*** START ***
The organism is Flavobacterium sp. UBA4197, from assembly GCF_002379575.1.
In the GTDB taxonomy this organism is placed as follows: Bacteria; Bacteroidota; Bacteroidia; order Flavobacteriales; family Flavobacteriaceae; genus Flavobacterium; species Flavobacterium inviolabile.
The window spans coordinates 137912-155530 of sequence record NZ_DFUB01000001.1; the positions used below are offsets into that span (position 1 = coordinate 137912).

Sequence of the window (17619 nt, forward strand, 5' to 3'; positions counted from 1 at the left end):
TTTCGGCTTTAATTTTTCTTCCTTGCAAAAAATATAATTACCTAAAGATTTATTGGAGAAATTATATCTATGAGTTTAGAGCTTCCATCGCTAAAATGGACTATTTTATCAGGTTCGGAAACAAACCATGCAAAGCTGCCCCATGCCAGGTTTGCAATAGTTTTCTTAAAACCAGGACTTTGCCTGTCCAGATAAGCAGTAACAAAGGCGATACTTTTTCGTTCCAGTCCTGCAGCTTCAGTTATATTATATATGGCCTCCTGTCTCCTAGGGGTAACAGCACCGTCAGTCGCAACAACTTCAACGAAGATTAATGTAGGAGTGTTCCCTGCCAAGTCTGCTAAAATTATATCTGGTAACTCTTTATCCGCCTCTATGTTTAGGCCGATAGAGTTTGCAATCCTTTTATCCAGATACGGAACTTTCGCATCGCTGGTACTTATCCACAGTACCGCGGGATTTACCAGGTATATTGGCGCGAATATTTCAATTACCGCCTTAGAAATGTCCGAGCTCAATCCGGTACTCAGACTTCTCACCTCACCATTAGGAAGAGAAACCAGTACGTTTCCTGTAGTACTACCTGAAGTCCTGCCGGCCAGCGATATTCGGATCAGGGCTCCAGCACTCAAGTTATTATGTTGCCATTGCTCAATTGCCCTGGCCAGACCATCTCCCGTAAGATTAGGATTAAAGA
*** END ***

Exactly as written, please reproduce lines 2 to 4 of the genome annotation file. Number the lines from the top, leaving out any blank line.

In the GTDB taxonomy this organism is placed as follows: Bacteria; Bacteroidota; Bacteroidia; order Flavobacteriales; family Flavobacteriaceae; genus Flavobacterium; species Flavobacterium inviolabile.
The window spans coordinates 137912-155530 of sequence record NZ_DFUB01000001.1; the positions used below are offsets into that span (position 1 = coordinate 137912).

Sequence of the window (17619 nt, forward strand, 5' to 3'; positions counted from 1 at the left end):